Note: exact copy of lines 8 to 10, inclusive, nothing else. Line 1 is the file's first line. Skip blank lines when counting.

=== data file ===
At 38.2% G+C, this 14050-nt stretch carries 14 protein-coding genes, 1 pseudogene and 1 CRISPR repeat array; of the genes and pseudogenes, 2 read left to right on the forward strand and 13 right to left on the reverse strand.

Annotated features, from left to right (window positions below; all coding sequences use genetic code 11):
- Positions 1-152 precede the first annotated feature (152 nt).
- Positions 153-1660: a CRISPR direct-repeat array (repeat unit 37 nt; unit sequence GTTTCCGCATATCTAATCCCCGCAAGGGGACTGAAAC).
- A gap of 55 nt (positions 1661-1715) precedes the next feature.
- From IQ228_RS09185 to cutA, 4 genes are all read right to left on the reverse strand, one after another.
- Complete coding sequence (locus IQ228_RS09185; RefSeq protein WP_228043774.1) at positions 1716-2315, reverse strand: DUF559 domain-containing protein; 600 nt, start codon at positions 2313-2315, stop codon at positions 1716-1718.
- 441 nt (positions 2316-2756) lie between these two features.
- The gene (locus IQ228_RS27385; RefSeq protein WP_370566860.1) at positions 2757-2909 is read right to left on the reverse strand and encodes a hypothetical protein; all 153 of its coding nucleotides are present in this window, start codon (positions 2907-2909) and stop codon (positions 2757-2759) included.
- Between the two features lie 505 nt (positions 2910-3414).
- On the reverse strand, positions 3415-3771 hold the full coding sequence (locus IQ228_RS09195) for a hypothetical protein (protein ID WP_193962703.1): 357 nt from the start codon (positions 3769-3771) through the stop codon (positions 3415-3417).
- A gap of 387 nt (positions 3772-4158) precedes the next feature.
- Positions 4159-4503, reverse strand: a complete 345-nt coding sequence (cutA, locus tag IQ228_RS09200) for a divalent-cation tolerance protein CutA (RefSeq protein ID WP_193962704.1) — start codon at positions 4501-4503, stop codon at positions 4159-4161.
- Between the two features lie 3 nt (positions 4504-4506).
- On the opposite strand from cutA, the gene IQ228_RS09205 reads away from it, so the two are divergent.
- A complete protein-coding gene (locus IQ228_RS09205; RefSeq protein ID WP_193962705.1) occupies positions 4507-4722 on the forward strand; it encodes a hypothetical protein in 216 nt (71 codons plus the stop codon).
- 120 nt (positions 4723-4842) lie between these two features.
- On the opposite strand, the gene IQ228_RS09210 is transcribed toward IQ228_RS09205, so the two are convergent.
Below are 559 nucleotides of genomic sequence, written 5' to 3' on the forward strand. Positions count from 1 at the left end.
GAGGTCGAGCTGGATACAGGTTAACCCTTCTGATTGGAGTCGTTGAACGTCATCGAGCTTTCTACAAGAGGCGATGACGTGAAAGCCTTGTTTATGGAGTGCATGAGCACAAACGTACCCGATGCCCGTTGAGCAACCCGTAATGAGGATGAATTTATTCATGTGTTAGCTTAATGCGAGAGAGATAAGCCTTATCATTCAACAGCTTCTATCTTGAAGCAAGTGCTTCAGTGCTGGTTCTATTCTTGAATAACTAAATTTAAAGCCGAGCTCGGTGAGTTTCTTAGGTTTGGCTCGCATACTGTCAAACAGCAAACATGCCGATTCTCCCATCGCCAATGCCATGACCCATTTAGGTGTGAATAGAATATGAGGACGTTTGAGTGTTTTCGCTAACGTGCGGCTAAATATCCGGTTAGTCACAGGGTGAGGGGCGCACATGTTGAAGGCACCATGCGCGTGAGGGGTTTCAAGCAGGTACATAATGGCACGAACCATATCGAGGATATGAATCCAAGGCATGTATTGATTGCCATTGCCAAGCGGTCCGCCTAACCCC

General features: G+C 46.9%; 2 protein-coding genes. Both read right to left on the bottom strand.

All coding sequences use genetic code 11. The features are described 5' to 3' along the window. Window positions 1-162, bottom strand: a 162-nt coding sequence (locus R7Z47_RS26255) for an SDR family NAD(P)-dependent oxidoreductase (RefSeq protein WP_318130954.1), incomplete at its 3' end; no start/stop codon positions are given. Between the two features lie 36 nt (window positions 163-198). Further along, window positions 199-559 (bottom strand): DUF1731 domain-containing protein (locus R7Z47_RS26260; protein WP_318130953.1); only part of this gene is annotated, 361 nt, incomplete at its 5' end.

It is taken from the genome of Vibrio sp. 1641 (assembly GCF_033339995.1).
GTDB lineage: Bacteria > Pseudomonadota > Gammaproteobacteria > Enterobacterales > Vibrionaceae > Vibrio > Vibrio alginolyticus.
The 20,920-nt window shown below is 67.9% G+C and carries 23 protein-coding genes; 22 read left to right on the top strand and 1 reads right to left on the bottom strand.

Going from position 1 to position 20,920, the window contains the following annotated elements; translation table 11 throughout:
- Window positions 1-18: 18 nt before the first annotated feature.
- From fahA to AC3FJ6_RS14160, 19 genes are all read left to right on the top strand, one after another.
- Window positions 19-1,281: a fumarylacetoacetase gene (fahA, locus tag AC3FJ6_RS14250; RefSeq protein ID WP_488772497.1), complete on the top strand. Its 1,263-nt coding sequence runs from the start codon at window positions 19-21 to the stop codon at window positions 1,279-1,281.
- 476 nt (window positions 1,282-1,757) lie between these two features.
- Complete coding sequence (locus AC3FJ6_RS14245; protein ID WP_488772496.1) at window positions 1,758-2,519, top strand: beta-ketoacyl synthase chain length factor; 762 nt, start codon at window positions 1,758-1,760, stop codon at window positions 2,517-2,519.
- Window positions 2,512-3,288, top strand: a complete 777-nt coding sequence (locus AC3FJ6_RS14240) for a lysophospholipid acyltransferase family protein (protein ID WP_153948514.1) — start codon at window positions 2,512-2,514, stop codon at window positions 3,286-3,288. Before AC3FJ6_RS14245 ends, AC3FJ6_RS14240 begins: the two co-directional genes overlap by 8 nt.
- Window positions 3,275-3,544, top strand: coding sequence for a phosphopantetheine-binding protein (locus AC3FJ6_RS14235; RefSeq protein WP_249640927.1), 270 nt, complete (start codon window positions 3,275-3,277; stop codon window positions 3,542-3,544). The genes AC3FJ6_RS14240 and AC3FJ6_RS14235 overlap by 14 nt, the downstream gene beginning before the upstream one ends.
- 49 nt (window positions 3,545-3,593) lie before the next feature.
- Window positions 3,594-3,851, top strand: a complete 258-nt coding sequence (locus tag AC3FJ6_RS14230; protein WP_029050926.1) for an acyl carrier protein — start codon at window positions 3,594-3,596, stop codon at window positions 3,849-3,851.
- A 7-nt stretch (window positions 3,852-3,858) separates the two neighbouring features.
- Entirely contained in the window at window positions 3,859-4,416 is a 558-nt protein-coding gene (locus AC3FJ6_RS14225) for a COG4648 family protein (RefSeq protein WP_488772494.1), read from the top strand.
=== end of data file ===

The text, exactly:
- 441 nt (positions 2316-2756) lie between these two features.
- The gene (locus IQ228_RS27385; RefSeq protein WP_370566860.1) at positions 2757-2909 is read right to left on the reverse strand and encodes a hypothetical protein; all 153 of its coding nucleotides are present in this window, start codon (positions 2907-2909) and stop codon (positions 2757-2759) included.
- Between the two features lie 505 nt (positions 2910-3414).